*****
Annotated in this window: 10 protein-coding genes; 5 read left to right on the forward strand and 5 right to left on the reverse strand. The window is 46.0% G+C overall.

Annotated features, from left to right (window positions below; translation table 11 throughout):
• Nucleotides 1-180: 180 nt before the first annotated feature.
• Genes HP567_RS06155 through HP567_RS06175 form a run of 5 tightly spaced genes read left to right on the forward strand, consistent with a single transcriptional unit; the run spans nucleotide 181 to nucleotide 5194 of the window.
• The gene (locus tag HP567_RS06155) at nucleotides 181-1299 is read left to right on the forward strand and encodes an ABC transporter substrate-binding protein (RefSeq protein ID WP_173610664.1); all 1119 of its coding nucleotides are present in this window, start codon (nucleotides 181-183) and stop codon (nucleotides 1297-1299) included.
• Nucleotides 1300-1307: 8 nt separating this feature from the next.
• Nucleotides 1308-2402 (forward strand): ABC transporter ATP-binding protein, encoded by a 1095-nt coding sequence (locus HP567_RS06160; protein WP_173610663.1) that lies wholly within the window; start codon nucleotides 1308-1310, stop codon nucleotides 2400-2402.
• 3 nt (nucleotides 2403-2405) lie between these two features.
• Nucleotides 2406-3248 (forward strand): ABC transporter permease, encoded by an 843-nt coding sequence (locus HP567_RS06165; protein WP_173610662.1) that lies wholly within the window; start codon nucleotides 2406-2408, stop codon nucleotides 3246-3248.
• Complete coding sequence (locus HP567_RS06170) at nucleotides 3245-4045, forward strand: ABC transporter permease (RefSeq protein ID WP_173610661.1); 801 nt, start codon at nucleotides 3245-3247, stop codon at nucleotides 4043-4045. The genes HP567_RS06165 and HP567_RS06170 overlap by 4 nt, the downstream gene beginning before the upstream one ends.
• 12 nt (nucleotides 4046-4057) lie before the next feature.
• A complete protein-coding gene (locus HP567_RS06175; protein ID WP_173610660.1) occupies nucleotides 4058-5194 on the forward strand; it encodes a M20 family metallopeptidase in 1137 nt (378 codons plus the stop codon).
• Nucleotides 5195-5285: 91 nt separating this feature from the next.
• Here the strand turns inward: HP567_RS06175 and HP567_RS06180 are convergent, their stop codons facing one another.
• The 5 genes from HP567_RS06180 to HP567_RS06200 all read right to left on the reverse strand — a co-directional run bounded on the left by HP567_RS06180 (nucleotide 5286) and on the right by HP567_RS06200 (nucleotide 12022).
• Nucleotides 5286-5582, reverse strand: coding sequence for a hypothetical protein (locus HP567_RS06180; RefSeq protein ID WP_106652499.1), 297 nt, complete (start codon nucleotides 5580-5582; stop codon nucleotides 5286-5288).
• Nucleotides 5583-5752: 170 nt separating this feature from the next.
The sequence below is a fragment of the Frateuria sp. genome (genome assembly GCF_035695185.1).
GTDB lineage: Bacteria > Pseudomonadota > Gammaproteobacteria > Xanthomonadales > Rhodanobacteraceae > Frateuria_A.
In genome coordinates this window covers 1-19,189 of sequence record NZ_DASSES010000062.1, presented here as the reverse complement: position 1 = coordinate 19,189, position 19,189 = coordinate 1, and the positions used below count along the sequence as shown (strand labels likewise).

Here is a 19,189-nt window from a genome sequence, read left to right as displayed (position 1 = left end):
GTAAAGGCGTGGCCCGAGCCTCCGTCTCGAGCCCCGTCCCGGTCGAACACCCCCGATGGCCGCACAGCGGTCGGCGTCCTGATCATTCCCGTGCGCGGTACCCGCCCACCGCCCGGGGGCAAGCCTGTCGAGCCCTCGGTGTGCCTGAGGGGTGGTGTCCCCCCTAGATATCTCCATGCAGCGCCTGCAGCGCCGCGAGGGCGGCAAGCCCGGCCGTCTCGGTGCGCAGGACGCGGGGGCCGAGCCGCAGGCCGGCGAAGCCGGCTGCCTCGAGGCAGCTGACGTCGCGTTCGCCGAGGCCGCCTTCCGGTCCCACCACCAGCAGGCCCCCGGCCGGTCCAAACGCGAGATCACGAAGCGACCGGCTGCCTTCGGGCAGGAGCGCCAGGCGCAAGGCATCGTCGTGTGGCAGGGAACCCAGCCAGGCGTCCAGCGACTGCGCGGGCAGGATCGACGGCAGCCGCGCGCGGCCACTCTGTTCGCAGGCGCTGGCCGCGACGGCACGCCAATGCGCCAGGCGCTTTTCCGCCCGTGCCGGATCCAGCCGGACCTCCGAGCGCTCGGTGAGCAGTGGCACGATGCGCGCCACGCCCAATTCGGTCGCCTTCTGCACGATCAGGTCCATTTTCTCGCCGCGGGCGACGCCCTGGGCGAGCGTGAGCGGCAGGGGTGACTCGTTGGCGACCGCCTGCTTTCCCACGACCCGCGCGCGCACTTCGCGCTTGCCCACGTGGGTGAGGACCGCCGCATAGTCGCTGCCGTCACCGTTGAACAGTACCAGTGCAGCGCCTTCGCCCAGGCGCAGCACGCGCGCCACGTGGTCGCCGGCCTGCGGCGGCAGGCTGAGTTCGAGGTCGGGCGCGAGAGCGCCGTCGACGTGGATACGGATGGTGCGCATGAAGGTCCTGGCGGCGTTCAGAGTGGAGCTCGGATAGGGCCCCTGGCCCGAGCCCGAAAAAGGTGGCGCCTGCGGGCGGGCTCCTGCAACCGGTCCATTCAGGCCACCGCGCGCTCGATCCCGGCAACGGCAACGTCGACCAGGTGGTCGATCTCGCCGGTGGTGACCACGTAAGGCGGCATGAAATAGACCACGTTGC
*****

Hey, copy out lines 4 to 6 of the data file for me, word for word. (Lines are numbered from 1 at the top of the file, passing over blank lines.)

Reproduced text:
• Genes HP567_RS06155 through HP567_RS06175 form a run of 5 tightly spaced genes read left to right on the forward strand, consistent with a single transcriptional unit; the run spans nucleotide 181 to nucleotide 5194 of the window.
• The gene (locus tag HP567_RS06155) at nucleotides 181-1299 is read left to right on the forward strand and encodes an ABC transporter substrate-binding protein (RefSeq protein ID WP_173610664.1); all 1119 of its coding nucleotides are present in this window, start codon (nucleotides 181-183) and stop codon (nucleotides 1297-1299) included.
• Nucleotides 1300-1307: 8 nt separating this feature from the next.